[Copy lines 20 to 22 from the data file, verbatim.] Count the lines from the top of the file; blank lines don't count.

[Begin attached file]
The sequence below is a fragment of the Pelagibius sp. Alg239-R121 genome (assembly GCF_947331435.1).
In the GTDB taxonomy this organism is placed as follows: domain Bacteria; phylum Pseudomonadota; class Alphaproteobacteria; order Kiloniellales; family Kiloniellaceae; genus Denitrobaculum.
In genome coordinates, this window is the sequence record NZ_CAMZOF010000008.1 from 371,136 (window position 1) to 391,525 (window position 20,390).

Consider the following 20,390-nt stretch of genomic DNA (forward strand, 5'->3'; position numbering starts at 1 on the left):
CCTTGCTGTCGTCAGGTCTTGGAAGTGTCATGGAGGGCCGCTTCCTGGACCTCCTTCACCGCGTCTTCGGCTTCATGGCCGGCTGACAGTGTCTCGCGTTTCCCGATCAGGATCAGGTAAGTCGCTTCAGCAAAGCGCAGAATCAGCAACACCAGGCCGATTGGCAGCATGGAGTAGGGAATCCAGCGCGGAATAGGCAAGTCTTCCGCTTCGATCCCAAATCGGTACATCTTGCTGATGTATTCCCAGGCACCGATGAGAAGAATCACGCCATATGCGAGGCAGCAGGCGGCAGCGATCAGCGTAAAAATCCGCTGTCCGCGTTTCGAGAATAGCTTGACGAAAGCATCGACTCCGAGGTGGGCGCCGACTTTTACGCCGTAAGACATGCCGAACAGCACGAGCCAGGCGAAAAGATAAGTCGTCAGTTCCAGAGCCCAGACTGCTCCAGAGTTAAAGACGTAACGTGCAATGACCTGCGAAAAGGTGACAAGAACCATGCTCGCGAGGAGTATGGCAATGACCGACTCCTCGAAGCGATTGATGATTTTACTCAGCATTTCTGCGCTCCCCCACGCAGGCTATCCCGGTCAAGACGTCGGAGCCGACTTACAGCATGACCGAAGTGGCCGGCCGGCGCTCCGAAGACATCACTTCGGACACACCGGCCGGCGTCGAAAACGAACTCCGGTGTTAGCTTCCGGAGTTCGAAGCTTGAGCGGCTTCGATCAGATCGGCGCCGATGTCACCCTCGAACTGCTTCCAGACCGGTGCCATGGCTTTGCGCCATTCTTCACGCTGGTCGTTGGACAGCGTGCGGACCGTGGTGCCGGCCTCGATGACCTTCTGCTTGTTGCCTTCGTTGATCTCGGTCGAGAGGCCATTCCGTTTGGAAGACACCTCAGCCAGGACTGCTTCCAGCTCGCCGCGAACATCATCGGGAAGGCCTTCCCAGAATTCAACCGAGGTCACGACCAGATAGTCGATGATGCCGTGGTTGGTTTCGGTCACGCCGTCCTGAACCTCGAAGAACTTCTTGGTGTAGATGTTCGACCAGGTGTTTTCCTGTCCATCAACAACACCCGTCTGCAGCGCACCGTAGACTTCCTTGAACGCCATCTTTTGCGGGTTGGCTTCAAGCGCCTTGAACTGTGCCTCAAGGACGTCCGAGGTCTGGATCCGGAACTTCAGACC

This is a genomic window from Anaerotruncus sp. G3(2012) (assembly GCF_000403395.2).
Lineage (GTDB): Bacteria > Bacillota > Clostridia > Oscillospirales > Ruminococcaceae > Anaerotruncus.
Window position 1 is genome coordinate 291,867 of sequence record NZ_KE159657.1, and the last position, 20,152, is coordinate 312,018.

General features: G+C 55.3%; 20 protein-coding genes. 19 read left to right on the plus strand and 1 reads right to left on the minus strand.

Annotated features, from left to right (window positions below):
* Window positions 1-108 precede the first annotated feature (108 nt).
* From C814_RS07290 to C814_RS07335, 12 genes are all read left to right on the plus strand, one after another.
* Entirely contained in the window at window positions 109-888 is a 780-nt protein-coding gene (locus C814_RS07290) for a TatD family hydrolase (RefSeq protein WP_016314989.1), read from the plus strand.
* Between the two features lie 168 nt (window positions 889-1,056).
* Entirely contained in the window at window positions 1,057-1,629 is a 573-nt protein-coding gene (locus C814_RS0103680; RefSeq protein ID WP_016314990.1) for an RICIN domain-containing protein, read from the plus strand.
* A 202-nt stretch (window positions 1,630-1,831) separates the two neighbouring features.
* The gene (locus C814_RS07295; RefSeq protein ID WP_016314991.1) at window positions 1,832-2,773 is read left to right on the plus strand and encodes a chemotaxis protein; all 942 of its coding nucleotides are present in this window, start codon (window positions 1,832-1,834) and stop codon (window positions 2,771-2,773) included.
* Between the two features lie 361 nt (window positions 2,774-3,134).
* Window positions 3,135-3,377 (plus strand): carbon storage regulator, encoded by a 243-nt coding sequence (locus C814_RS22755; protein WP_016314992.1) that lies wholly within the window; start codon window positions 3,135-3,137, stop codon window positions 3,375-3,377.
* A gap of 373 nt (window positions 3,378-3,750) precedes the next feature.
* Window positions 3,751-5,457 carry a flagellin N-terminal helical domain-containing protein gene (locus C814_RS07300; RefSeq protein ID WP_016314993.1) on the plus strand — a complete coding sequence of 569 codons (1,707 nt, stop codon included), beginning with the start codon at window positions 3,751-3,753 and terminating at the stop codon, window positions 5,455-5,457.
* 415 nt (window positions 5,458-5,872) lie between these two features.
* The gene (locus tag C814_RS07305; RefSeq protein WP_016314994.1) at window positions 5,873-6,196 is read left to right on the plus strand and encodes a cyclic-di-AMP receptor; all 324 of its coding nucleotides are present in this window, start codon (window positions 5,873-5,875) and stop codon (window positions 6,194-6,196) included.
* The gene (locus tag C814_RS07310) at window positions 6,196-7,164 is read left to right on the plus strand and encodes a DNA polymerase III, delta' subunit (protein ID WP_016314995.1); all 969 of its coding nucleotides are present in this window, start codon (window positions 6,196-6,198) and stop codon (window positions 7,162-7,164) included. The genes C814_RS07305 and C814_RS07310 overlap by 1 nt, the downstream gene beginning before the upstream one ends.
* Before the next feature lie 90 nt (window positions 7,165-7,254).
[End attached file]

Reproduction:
* A gap of 373 nt (window positions 3,378-3,750) precedes the next feature.
* Window positions 3,751-5,457 carry a flagellin N-terminal helical domain-containing protein gene (locus C814_RS07300; RefSeq protein ID WP_016314993.1) on the plus strand — a complete coding sequence of 569 codons (1,707 nt, stop codon included), beginning with the start codon at window positions 3,751-3,753 and terminating at the stop codon, window positions 5,455-5,457.
* 415 nt (window positions 5,458-5,872) lie between these two features.